The woman appears much older than her thirty seven years, dressed in a shabby rusty black gown with a patina of faded mould around the hem and a crumpled fichu arranged around her shoulders, she looks exhausted and pale as she slumps on the rough wooden...
From: Madame Guillotine on 16 Oct 2012

Chapelle Expiatoire, Paris

Tucked away on the Rue Pasquier in the 8th arrondissement of Paris, there is a small park that holds a precious secret – an exquisite little chapel behind a high wall that serves as a memorial to Louis XVI and Marie Antoinette. Above the entrance...
From: Madame Guillotine on 4 Aug 2012

A visit to the Conciergerie, Paris.

The Conciergerie is a familiar, brooding site alongside the Seine in Paris. Its fat turrets give it the quaintly charming appearance of a fairytale palace, which is ironic considering its past as the most feared prison during the French Revolutionary...
From: Madame Guillotine on 3 Aug 2012

Notes on Post Tags Search

By default, this searches for any categories containing your search term: eg, Tudor will also find Tudors, Tudor History, etc. Check the 'exact' box to restrict searching to categories exactly matching your search. All searches are case-insensitive.

This is a search for tags/categories assigned to blog posts by their authors. The terminology used for post tags varies across different blog platforms, but WordPress tags and categories, Blogspot labels, and Tumblr tags are all included.

This search feature has a number of purposes:

1. to give site users improved access to the content EMC has been aggregating since August 2012, so they can look for bloggers posting on topics they're interested in, explore what's happening in the early modern blogosphere, and so on.

2. to facilitate and encourage the proactive use of post categories/tags by groups of bloggers with shared interests. All searches can be bookmarked for reference, making it possible to create useful resources of blogging about specific news, topics, conferences, etc, in a similar fashion to Twitter hashtags. Bloggers could agree on a shared tag for posts, or an event organiser could announce one in advance, as is often done with Twitter hashtags.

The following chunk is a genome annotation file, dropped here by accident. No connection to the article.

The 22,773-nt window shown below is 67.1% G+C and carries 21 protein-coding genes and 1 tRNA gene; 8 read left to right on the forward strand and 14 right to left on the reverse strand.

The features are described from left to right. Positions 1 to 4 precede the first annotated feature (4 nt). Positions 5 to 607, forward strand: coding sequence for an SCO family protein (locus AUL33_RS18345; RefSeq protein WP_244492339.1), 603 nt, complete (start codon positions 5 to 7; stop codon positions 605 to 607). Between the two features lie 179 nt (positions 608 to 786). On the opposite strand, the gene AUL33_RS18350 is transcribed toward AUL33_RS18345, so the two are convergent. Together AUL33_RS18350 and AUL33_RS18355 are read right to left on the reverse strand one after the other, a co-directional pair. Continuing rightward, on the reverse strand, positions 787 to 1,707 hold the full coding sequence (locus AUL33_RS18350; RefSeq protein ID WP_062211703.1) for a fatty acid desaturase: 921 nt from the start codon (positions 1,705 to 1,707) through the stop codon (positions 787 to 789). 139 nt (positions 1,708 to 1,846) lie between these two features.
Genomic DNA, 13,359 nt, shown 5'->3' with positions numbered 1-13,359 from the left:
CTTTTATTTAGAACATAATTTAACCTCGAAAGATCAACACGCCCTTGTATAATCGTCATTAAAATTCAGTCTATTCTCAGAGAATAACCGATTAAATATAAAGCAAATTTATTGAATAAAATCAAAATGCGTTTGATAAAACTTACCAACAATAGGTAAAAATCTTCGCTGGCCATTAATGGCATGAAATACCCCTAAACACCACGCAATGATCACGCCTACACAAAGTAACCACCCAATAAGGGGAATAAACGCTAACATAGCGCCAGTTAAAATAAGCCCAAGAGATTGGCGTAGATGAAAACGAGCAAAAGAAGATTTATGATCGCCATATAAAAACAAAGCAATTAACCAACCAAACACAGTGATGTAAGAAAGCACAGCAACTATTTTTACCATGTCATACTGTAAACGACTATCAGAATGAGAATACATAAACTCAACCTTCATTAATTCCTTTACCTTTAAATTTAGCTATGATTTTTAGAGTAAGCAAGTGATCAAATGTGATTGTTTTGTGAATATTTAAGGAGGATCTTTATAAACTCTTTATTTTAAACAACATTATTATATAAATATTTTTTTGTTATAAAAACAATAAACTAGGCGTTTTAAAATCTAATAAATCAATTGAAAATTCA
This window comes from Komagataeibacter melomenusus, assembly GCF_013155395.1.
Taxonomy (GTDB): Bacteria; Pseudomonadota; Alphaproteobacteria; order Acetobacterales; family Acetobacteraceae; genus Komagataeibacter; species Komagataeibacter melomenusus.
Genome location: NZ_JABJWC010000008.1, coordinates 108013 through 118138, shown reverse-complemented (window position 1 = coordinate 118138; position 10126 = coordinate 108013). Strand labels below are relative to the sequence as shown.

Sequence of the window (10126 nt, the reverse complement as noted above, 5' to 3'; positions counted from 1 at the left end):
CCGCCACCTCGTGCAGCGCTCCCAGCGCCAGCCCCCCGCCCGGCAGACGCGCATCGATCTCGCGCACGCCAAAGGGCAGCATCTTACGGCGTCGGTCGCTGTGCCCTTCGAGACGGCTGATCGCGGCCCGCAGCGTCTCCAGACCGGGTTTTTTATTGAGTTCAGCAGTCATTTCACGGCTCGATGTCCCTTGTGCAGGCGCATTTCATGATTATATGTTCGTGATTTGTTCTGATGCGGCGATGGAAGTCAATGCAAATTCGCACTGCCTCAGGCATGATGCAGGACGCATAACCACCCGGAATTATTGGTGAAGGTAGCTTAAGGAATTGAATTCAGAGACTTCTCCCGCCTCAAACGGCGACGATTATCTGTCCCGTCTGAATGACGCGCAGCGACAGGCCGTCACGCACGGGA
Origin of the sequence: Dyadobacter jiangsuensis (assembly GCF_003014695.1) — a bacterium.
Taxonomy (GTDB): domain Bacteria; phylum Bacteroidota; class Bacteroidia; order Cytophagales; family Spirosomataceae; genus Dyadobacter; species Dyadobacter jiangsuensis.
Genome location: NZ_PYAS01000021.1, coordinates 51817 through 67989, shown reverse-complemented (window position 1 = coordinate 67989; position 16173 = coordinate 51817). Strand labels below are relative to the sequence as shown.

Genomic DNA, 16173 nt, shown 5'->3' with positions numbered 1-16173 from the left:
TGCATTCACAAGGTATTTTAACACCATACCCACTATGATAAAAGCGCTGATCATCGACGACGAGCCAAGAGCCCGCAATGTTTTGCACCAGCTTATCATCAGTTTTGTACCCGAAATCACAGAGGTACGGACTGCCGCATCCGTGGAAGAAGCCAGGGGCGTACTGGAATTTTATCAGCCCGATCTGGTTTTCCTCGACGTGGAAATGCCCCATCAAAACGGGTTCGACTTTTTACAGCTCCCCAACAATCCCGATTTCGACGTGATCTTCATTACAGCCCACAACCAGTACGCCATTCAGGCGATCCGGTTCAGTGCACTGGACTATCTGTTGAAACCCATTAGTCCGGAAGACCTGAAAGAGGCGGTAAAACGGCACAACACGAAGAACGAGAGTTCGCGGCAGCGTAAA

Caveats and Work in Progress

This does not search post content, and it will not find any informal keywords/hashtags within the body of posts.

If EMC doesn't find any <category> tags for a post in the RSS feed it is classified as uncategorized. These and any <category> 'uncategorized' from the feed are omitted from search results. (It should always be borne in mind that some bloggers never use any kind of category or tag at all.)

This will not be a 'real time' search, although EMC updates content every few hours so it's never very far behind events.

The search is at present quite basic and limited. I plan to add a number of more sophisticated features in the future including the ability to filter by blog tags and by dates. I may also introduce RSS feeds for search queries at some point.

Constructing Search Query URLs

If you'd like to use an event tag, it's possible to work out in advance what the URL will be, without needing to visit EMC and run the search manually (though you might be advised to check it works!). But you'll need to use URL encoding as appropriate for any spaces or punctuation in the tag (so it might be a good idea to avoid them).

This is the basic structure:

http://emc.historycarnival.org/searchcat?s={search term or phrase}

For example, the URL for a simple search for categories containing London:

http://emc.historycarnival.org/searchcat?s=london

The URL for a search for the exact category Gunpowder Plot:

http://emc.historycarnival.org/searchcat?s=Gunpowder%20Plot&exact=on

In this more complex URL, %20 is the URL encoding for a space between words and &exact=on adds the exact category requirement.

I'll do my best to ensure that the basic URL construction (searchcat?s=...) is stable and persistent as long as the site is around.